THE DOUBLE LIFE OF STEPHEN CRANE By Christopher Benfey, Alfred A. Knopf, 294pp., $25.
IF art imitates life, then why do we find it unsettling when life appears to imitate art? Turn about is not fair play, we protest. Coincidences are hard to come by.
Yet in his new analytic biography of American author Stephen Crane, Christopher Benfey maintains that Crane deliberately attempted to live his fiction. Write-it-then-live-it, he argues, was the predominant procedure of Crane's brief life.
Benfey's thesis rests on two of the author's best loved works. He asserts that a few years after Crane penned his first novel, "Maggie: A Girl of the Streets" (1893), he took up with a prostitute. When Crane wrote the compelling Civil War story, "The Red Badge of Courage" (1895), his experience of conflict was limited mostly to playing baseball at Syracuse University. But, Benfey contends, the novelist made up for it later by toiling as a war correspondent in Cuba and Greece.
Benfey suspects that authors prescribe their lives through their art more often than we imagine. The written word becomes a script for whose veracity the author is retroactively responsible. Living one's fiction is product testing. So much for art for art's sake. So much for trust in the creative imagination.
On the face of it, such a disconcerting approach would not merit wide reading. But that is not all there is to this biography. In the age of intellectual logjams, the stream of Benfey's conjectures flows freely. His lean and frisky prose delivers the new thesis within the traditional configuration of biography.
For example, Benfey's account is chronologically rendered, tracing Crane's talents and interest to an origin in his parents' religious beliefs. Equally orthodox is Benfey's assertion that Crane was affected by his father's prolonged absences and early death.
The authentic innovation of this biography lies in the modesty, coupled with invention, with which Benfey takes on the task of illuminating the life of another. Benfey admits that most of the solid evidence about Crane - such as who he knew, what he read, when he wrote - has been lost to history. The biographer is ever mindful of that absence and advances with a caution belied by his inflammatory thesis.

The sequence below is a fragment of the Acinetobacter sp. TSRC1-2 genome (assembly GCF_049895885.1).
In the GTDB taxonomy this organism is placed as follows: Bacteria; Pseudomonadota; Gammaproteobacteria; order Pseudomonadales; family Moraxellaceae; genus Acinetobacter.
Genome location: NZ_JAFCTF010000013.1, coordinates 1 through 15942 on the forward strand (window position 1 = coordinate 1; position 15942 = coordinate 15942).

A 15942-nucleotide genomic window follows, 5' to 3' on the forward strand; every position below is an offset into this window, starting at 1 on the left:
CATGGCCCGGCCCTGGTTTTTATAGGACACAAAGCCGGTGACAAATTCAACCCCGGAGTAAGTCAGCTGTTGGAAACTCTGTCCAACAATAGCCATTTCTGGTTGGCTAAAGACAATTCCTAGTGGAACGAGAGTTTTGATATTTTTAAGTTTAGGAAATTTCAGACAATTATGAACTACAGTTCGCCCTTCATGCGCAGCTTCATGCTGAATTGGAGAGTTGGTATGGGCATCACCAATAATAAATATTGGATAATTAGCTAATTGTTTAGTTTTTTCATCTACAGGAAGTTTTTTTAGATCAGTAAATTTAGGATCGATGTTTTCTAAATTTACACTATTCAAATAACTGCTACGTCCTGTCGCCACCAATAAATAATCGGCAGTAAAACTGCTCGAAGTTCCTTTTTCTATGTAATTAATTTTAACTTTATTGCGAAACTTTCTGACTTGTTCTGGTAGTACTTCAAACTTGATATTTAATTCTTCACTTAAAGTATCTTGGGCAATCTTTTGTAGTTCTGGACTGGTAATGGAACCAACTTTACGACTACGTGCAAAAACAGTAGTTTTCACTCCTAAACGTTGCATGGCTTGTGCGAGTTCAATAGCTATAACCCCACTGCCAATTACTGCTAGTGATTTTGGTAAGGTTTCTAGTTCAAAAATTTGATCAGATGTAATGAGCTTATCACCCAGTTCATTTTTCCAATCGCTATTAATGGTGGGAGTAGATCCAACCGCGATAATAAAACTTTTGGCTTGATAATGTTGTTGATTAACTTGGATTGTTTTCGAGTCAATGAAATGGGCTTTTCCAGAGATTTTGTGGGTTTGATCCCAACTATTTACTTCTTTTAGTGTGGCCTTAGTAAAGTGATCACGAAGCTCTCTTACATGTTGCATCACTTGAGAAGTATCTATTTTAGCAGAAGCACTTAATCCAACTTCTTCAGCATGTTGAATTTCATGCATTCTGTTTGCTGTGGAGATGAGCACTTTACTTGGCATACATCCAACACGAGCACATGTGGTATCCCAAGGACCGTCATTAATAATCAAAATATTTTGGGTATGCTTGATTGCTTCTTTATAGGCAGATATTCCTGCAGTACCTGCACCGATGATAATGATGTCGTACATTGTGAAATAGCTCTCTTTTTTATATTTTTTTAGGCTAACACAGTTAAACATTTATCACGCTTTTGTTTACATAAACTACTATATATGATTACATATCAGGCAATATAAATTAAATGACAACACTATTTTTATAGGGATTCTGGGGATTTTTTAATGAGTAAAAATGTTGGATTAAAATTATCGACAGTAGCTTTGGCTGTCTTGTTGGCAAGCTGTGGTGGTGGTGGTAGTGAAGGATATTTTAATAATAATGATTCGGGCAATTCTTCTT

Benfey proposes and speculates. He suggests, but does not insist. The biographer's reserve, and that of Crane, who left few clues about his more experimental fiction, gives the suggestions great authority. Inferentially, Benfey calls into question the extent to which we can thoroughly know another's life through art.
However much one appreciates Benfey's thoughtful humility and genial prose, there is little doubt that he is fixed upon the perplexing notion that Stephen Crane "lived his life backwards." Interestingly, the reach of Benfey's vocabulary and mental tool kit is almost always impeded when he takes up the theme. The words "obsession" and "obsessive" are as over-used as they are under-explained.
In the end, one is left with the observation that Benfey's interest in relating Crane's life to his fiction obscures the influence of Crane's extensive and successful journalistic life. It was not necessarily a preoccupation with "Maggie: A Girl of the Streets" that brought Crane in direct contact with the urban underclass, but his occupation as a hotshot young journalist in the boisterous days of Joseph Pulitzer and William Randolph Hearst. Henry Fleming, the brooding farm boy hero of "The Red Badge of Courage," did not send Crane to Greece to cover the Greco-Turkish conflict. Hearst's New York Journal did. Even Benfey has to admit that Crane covered the Spanish-American War in Cuba for the New York World because his flamboyant lifestyle resulted in debts that had to be paid.
Still, it is a measure of Professor Benfey's skill that so large a caveat does not diminish the enjoyment of his rendition of Stephen Crane's meteoric career.